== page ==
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Poster show a trip back to ’60s rock

Copyright © 2020 Albuquerque Journal

TRUTH OR CONSEQUENCES ——Despite living in the Bay Area during the psychedelic haze of the 1960s, Dr. James Gunn never really liked the Grateful Dead.

He didn’t go to many concerts. But he was captivated by the wildly colorful posters advertising it and other bands that promoters pinned to walls and telephone poles when he was attending the University of California at Berkeley.

Dr. James Gunn shows psychedelic concert posters he donated to the Albuquerque Museum in “Dreams Unreal: The Genesis of the Psychedelic Rock Poster,” the exhibition book by guest curator Titus O’Brien. (Greg Sorber/Albuquerque Journal)

Gunn managed to collect 300 posters from 1966-1970 touting bands, including the Dead, Jefferson Airplane, Jimi Hendrix, The Byrds, Country Joe and the Fish, Creedence Clearwater Revival, The Doors, The Who and many more who played before, during and after the 1967 Human Be-in in San Francisco’s Golden Gate Park ushering in the Summer of Love. He has donated the collection to the Albuquerque Museum, making it the second largest regional repository of the artwork, behind the Denver Art Museum.

bright spot“Dreams Unreal: The Genesis of the Psychedelic Rock Poster,” opening on Saturday, Jan. 11, at the Albuquerque Museum, showcases about 150 posters from Gunn’s collection in all of its trippy, hallucinogenic glory. Gunn was an 18-year-old art major when he first noticed concert handbills and posters hung and handed out on the streets for free. He collected about a dozen of the dizzying, color-clashing images but soon lost them to an absconding roommate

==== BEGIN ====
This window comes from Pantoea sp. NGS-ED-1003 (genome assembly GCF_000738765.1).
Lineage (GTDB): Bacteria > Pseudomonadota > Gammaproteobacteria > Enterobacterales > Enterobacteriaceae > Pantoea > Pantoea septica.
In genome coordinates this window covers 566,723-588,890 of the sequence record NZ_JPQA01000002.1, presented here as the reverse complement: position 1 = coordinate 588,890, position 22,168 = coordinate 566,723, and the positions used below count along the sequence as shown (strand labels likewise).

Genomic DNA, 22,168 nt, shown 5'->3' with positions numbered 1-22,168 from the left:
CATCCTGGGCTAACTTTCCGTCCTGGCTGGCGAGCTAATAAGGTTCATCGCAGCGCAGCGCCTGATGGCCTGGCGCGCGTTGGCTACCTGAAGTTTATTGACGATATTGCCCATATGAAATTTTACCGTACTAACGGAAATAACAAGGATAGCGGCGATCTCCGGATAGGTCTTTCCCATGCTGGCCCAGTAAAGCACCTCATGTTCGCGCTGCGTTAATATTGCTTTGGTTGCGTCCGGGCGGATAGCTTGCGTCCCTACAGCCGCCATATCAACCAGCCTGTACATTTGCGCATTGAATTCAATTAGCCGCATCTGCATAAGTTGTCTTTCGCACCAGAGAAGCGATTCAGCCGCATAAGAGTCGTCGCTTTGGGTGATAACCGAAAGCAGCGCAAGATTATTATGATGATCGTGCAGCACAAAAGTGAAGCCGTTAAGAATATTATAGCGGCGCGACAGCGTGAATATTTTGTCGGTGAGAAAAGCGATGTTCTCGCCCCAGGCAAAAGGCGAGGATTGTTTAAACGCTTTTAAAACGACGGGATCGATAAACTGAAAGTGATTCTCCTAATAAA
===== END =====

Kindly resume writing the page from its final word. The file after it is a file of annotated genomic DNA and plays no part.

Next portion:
“It was the classic free speech time,” said Gunn, now 71, as he relaxed in Truth or Consequences’ Black Cat Books and Coffee. The shop is the kind of place where you can hear poetry and get your tarot cards read. The counterculture still lingers in Gunn’s grey ponytail, white walrus mustache, soul patch and golden bumblebee jasper pendant.

Born and raised in the Los Angeles area, Gunn said he chose Berkeley as “a way to spend time in the Bay Area, to go to concerts and (smoke) marijuana.

“I haven’t smoked marijuana in years,” he added sheepishly.

Even with prices as low as $6-$7 to see acts such as the Dead and The Doors, Gunn was a poor college student who mostly chose the free events, such as promoter Bill Graham’s legendary New Year’s Eve concerts, heralding acts like the Dead and Big Brother and the Holding Company.

The posters’ hard-to-decipher graphics, bold colors and images lifted from Art Nouveau and Greek mythology beguiled Gunn.

Alton Kelley and Stanley Mouse, FD26: Grateful Dead, Oxford Circle Avalon, Sept. 16-17, 1966, offset lithograph on paper. This piece is worth about $75,000.

In the early 1980s, after completing medical school at Canada’s University of Calgary (to avoid the Vietnam War), he returned to San Francisco for a conference and stumbled upon a shop selling the posters he remembered so fondly.

“I looked in and there were posters all over the walls,” he said. “This guy used to store all the posters for the Fillmore (West) and the Avalon Ballroom. I bought him out.”

He figures he paid from $2,000-$3,000 for the cache. A quick Internet search revealed a $75,000 price tag for a single original Grateful Dead poster in his collection.

“They’re all beautiful posters,” Gunn said. “It was just part of my Berkeley experience. You had to work to read them. It was a social milieu nobody’d ever seen. I told people someday these are going to be as valuable as (posters by the French post-Impressionist) Toulouse Lautrec.”

Gunn settled in TorC after spending 19 years helming a family practice in Grants, then working for the New Mexico Women’s Correctional Facility. He downsized and placed the bulk of the posters in storage. Eventually, worried about dog hairs and rat damage, he offered them to the Albuquerque Museum.

Art history has no place for psychedelic art, Albuquerque Museum director Andrew Connors writes in the exhibition’s accompanying book by guest curator Titus O’Brien. Now, nearly a half century old, they convey a fresh vocabulary and strong visual vitality, he says.

“I love them,” Gunn said.”They’re my favorite possession. I don’t find it hard to let things go. It’s just part of life.

“I’m sure I could have sold them at auction and made a lot of money. But they’re in Albuquerque now.”

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